Janay and Ray Rice’s press conference to explain spousal abuse incident in New Jersey.

PHILADELPHIA—As I observe the reaction to running back Ray Rice’s release from the Baltimore Ravens and indefinite suspension by the NFL , I’m left with the feeling that there are no heroes and nothing but villains in this sad drama.

The thing that brought about Rice’s termination from the Ravens was the video from that “paragon” of journalistic integrity—TMZ– that shows the former Rutgers star hitting his then fiancée Janay Palmer with a left hook that knocked her into a rail on the elevator and onto the floor unconscious. Rice then coldly drags an unconscious Palmer out of the elevator and shows no concern about her well-being.

I don’t care what the circumstances are. No man should ever hit a woman at all and definitely not with the kind of force that Rice used. You just can’t do that. He probably should have been arrested for felony assault.

I hope that Rice is undergoing some serious counseling and he should be thankful that he doesn’t have to behind bars, thanks to a pretrial intervention program. Rice’s record will be expunged after a year.

While I don’t think he should be out of the game forever, Rice should have been suspended beyond the two games suspension he was given. He should have been suspended anywhere from eight games to a year, similar to what New York Jets quarterback Michael Vick got for dog fighting.

If and when he ever gets back into the league, Rice should be made to speak to young men about the evils of domestic violence and make a contribution to help shelters that house battered women. He should want to do that himself.

Actually, the most aggrieved victim in this whole thing is Janay Palmer, who wound up “apologizing” for being a part of this incident as if she did something wrong. I don’t care what she did or said, she didn’t deserve to be hit. The worse thing we do in this society when it comes to domestic violence and rape is to blame the victim. That has to stop.

But there are a lot of things that bother me about this incident beyond Rice hitting his girlfriend and it involves all the people who are now distancing themselves from the now former Ravens star.

For one thing, didn’t the NFL have access to the full video? Didn’t NFL Commissioner Roger Goodell see that Palmer was out cold as Rice dragged her out like an overstuffed trash bag? How could he have given Rice just a two-game suspension after seeing even a little bit of that tape?
As they say in social media, I’m SMDH….(Shaking my damn head.)

You would think with all the resources the NFL has to investigate incidents like this that they would have found this video before TMZ. Atlantic City casinos have cameras everywhere. That the League and law enforcement officials somehow missed or overlooked this is simply astounding.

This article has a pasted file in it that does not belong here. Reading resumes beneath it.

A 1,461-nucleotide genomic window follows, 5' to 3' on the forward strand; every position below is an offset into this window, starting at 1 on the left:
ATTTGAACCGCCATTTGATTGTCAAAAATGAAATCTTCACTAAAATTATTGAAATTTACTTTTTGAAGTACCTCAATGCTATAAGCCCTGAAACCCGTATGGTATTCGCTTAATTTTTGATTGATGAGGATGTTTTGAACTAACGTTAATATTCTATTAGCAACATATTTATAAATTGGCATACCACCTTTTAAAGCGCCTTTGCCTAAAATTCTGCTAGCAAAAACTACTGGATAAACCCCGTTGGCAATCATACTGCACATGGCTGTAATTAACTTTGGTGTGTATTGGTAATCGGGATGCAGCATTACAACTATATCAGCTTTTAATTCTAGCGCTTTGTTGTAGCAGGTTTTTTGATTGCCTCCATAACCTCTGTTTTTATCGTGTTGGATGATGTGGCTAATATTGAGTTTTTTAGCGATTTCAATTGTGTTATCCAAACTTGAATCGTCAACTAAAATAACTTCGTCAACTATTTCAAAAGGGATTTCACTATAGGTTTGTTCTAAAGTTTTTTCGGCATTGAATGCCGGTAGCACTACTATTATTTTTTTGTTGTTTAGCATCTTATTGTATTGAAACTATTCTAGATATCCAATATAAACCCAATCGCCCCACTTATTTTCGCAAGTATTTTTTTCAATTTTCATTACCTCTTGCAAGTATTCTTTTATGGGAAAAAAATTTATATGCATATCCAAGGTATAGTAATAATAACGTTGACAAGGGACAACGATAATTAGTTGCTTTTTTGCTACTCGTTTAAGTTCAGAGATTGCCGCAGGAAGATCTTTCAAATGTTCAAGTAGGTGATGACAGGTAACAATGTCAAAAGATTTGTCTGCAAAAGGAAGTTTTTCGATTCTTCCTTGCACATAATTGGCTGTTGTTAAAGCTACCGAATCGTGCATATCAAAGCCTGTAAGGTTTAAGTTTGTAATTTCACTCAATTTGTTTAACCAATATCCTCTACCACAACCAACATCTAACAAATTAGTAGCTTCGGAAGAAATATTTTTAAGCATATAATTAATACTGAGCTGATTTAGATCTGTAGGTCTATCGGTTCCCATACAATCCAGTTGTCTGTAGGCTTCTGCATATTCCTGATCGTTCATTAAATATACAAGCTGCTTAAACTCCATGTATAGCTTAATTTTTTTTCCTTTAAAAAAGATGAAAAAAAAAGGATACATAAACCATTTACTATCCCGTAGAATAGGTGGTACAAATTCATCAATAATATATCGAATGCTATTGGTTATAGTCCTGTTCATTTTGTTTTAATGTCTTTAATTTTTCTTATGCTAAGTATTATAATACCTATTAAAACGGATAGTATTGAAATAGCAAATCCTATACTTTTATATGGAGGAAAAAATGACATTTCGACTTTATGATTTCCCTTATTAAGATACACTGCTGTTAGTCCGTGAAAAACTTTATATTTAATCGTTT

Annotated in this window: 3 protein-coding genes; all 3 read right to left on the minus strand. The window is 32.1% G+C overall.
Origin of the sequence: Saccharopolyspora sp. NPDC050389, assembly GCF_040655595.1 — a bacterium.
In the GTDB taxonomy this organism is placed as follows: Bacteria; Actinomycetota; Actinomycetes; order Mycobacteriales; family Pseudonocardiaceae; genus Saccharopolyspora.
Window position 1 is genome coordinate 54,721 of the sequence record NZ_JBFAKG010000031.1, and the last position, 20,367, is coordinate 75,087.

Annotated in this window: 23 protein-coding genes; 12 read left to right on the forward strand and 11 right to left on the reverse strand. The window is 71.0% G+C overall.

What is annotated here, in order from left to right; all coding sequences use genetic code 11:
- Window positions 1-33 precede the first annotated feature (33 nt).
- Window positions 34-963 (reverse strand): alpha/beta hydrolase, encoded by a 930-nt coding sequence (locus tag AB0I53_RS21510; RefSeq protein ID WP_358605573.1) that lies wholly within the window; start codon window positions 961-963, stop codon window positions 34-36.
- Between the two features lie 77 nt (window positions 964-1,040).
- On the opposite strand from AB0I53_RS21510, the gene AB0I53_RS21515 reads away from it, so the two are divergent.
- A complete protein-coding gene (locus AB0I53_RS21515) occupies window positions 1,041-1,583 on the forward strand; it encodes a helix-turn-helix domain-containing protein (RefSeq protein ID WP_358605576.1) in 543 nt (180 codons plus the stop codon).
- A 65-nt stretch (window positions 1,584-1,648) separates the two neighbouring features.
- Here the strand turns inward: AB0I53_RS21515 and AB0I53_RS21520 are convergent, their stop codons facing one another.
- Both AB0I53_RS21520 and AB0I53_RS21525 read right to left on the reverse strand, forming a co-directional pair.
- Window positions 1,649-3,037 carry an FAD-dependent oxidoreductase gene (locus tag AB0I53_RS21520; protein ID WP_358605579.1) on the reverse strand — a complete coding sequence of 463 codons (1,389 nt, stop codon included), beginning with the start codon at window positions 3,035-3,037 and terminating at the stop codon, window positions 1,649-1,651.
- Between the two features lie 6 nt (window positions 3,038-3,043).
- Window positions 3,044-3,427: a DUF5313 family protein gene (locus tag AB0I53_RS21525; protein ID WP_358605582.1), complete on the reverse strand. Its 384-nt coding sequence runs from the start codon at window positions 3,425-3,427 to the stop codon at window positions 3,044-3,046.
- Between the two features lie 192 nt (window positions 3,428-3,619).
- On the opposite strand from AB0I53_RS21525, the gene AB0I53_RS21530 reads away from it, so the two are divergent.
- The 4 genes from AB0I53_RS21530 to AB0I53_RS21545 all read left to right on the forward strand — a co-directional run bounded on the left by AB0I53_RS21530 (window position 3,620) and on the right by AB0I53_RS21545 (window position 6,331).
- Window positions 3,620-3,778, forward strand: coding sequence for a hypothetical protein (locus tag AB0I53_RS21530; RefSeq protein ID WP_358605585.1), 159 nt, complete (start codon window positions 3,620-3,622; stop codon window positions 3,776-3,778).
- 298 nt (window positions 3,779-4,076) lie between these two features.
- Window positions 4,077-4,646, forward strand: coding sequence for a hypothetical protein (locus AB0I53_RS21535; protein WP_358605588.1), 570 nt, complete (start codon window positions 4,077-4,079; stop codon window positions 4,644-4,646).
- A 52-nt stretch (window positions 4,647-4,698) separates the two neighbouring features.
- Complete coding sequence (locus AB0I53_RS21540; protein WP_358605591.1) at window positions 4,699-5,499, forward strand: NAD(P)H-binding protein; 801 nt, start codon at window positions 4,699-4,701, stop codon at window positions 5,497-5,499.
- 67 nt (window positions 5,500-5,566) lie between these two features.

The outrage at Goodell and the NFL is justifiable because players had gotten longer suspensions to guys smoking marijuana and taking fertility drugs. For a lot of women, the slap on the wrist that Rice initially received spoke volumes about the NFL and its attitude toward domestic violence.Many said that it showed that hurting a dog would get you in more trouble than hurting a woman.

The outrage from women groups and bad PR for a league trying to appeal female sports fans forced Goodell to apply stricter penalties to players who commit acts of domestic violence.

Now with the latest video, Goodell suspended Rice indefinitely and the Ravens gave him his unconditional release. But don’t think it was all about the Ravens or the league’s concern for women and domestic violence. The spin machine that is the NFL cares about one thing: “Protect the shield.”

I contend that Goodell, the league and the Ravens knew about this video and looked the other way. When it came out, both the NFL and the Ravens went into spin mode, cutting ties with Rice in order to cover their own asses in the face of mounting public criticism.

I am not surprised the NFL was in denial about its handling of domestic violence among its players. Remember this is the same league that was in deep denial about effects of concussions on its former and current players and had to be dragged, kicking and screaming to face this reality.

As for TMZ Sports releasing the video on the first week of the NFL season, Bleep you, too because there was nothing virtuous or heroic about the release of this video, especially from a media outlet that has the journalistic integrity of a plagiarist.

I wonder who TMZ paid off to get a copy of the video?

All TMZ Sports did was exploit human suffering to get higher ratings. They don’t give a rat’s ass about domestic violence unless it’s celebrities and they can get it on video. Spare me your fake outrage, too as you sip on your vanilla latte while stalking athletes and movie stars.